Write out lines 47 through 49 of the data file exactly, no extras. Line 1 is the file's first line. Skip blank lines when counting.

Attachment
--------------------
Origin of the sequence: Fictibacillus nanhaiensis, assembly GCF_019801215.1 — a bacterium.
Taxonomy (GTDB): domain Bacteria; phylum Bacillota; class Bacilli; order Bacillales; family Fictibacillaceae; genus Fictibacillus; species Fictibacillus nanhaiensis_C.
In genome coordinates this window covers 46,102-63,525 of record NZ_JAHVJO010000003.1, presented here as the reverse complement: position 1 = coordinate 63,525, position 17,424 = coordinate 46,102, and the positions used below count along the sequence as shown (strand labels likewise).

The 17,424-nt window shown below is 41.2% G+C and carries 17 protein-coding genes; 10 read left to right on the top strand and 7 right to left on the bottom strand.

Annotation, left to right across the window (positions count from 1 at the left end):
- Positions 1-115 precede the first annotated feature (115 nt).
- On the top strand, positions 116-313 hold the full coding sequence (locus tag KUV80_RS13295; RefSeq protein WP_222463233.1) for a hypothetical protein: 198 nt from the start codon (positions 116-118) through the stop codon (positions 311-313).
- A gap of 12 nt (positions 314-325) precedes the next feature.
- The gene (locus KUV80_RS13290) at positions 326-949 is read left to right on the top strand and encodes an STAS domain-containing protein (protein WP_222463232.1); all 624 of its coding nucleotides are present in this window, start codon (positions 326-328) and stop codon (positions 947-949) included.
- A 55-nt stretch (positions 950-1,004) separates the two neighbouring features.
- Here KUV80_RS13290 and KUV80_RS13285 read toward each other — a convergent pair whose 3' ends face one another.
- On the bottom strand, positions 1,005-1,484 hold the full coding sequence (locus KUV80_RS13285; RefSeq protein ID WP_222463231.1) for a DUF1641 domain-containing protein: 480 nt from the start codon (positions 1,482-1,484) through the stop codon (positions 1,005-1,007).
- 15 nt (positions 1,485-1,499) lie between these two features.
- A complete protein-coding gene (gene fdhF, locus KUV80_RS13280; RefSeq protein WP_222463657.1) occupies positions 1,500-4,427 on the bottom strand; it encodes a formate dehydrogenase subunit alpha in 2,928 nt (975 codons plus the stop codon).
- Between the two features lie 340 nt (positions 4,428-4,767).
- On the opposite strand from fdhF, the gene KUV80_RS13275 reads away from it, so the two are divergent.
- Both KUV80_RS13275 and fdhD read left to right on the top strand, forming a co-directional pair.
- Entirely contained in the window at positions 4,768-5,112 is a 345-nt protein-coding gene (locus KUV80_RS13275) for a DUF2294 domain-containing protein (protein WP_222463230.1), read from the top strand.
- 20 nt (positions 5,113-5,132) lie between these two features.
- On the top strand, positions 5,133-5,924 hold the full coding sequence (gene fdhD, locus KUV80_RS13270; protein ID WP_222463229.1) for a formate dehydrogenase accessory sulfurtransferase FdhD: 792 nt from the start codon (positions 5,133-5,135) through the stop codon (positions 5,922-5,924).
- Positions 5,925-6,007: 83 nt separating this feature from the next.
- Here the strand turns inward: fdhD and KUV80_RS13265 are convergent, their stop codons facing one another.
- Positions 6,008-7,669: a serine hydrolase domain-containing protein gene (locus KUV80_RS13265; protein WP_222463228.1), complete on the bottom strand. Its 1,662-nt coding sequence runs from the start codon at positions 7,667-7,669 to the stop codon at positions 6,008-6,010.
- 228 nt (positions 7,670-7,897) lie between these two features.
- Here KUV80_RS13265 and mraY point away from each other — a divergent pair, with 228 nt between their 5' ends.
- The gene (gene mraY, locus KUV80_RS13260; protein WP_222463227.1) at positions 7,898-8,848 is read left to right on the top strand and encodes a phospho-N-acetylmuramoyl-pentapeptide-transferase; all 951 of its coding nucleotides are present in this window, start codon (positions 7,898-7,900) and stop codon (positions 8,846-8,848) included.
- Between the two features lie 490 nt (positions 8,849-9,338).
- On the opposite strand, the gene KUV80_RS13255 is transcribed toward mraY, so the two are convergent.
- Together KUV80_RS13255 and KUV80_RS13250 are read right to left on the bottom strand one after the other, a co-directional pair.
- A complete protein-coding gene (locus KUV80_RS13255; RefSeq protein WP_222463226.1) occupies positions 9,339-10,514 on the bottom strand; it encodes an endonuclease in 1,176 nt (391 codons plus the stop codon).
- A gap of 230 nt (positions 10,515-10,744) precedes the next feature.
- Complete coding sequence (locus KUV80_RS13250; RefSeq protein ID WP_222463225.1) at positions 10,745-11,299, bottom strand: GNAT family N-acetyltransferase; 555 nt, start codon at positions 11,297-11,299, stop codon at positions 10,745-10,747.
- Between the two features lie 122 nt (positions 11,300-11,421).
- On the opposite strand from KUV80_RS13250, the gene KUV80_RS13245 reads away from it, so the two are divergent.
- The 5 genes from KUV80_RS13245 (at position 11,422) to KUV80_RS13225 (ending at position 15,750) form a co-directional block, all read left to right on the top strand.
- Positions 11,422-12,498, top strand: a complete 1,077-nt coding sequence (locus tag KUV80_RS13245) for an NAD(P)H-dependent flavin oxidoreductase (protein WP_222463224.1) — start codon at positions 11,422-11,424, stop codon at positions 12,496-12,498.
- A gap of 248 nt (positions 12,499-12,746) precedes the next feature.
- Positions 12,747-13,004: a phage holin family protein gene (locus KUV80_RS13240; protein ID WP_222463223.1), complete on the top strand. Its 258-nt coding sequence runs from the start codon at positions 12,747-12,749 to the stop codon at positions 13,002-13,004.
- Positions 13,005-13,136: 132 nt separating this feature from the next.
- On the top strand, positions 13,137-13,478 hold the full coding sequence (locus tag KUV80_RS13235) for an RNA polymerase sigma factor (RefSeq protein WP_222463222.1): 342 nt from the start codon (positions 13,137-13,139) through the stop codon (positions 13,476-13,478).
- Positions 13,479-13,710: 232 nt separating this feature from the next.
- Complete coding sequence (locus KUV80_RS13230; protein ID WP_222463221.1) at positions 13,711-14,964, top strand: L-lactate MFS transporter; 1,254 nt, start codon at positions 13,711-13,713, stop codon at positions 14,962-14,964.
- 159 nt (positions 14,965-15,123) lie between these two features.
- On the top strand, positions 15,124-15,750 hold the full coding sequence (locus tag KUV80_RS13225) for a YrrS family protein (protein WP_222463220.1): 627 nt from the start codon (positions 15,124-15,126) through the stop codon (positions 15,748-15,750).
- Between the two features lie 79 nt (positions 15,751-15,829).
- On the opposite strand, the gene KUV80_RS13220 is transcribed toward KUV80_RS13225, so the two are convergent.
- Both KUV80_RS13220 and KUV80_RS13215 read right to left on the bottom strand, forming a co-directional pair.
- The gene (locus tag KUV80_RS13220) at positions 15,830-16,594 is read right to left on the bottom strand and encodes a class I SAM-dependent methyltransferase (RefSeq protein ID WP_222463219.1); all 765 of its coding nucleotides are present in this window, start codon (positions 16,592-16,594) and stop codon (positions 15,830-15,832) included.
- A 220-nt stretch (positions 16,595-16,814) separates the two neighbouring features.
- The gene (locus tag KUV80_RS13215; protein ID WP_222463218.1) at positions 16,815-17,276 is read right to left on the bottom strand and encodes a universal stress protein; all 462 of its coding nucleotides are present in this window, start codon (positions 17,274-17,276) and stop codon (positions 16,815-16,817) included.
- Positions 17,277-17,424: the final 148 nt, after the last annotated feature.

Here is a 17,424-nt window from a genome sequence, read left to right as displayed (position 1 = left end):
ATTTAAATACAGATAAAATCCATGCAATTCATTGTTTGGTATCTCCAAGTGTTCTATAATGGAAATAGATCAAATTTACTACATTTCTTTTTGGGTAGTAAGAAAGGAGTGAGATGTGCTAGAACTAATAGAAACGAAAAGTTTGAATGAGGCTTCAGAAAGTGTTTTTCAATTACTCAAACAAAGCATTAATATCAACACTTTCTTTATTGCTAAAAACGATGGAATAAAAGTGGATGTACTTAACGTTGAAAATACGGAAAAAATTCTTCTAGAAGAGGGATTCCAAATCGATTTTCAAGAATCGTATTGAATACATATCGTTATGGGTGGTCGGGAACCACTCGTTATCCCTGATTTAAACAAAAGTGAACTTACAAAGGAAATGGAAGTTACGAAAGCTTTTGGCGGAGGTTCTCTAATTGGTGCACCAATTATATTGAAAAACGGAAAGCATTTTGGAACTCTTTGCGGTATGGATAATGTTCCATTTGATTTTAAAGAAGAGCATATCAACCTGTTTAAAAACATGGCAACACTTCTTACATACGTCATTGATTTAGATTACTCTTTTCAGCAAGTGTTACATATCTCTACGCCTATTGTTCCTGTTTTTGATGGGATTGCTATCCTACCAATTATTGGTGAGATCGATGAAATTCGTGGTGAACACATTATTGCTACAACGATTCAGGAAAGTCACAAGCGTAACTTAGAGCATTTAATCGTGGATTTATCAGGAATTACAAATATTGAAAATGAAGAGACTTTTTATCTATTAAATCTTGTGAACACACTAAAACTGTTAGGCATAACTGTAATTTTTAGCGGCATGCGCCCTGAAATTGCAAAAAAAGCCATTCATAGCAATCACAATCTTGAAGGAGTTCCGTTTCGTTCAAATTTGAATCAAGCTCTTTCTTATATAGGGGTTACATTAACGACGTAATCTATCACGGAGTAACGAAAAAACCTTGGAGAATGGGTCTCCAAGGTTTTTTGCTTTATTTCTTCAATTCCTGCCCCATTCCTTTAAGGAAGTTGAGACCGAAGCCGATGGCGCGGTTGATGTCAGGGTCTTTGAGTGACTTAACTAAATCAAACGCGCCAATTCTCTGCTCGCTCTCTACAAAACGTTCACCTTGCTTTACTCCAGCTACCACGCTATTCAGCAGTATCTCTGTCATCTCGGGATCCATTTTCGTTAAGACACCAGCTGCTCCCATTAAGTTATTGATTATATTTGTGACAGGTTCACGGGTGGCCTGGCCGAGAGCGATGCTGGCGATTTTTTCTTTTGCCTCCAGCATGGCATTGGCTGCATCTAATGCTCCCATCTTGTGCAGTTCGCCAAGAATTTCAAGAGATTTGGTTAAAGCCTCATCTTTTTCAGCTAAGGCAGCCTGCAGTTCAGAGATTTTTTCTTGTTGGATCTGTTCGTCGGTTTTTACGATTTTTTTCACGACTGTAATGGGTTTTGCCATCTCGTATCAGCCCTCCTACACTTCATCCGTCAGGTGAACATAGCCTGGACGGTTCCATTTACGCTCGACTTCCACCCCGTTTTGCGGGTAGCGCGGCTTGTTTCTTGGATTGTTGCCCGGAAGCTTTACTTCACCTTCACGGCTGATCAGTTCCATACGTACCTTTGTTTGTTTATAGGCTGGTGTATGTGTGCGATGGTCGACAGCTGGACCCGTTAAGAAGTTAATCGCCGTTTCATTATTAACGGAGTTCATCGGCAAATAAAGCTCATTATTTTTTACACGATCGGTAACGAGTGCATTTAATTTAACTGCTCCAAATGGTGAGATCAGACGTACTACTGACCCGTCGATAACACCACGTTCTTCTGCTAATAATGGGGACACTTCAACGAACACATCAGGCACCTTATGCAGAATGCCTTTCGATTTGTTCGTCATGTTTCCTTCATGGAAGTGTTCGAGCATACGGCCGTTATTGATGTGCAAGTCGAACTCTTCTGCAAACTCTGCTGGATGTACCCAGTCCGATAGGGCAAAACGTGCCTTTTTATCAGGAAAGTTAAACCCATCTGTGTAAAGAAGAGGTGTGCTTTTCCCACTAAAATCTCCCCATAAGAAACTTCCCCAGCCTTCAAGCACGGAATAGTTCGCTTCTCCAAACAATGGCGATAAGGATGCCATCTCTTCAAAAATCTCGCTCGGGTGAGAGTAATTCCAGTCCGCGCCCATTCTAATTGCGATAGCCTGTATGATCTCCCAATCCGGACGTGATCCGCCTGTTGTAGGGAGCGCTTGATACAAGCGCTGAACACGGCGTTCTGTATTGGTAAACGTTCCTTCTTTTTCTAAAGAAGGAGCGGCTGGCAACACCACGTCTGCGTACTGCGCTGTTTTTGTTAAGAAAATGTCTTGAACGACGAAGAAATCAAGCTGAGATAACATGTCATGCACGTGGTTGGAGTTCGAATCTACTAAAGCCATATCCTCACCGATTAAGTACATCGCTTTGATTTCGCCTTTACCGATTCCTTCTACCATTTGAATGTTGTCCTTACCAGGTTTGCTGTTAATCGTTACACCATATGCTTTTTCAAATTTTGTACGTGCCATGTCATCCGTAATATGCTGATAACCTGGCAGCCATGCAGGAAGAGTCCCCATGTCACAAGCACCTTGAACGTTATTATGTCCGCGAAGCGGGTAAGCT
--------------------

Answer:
- Both KUV80_RS13220 and KUV80_RS13215 read right to left on the bottom strand, forming a co-directional pair.
- The gene (locus tag KUV80_RS13220) at positions 15,830-16,594 is read right to left on the bottom strand and encodes a class I SAM-dependent methyltransferase (RefSeq protein ID WP_222463219.1); all 765 of its coding nucleotides are present in this window, start codon (positions 16,592-16,594) and stop codon (positions 15,830-15,832) included.
- A 220-nt stretch (positions 16,595-16,814) separates the two neighbouring features.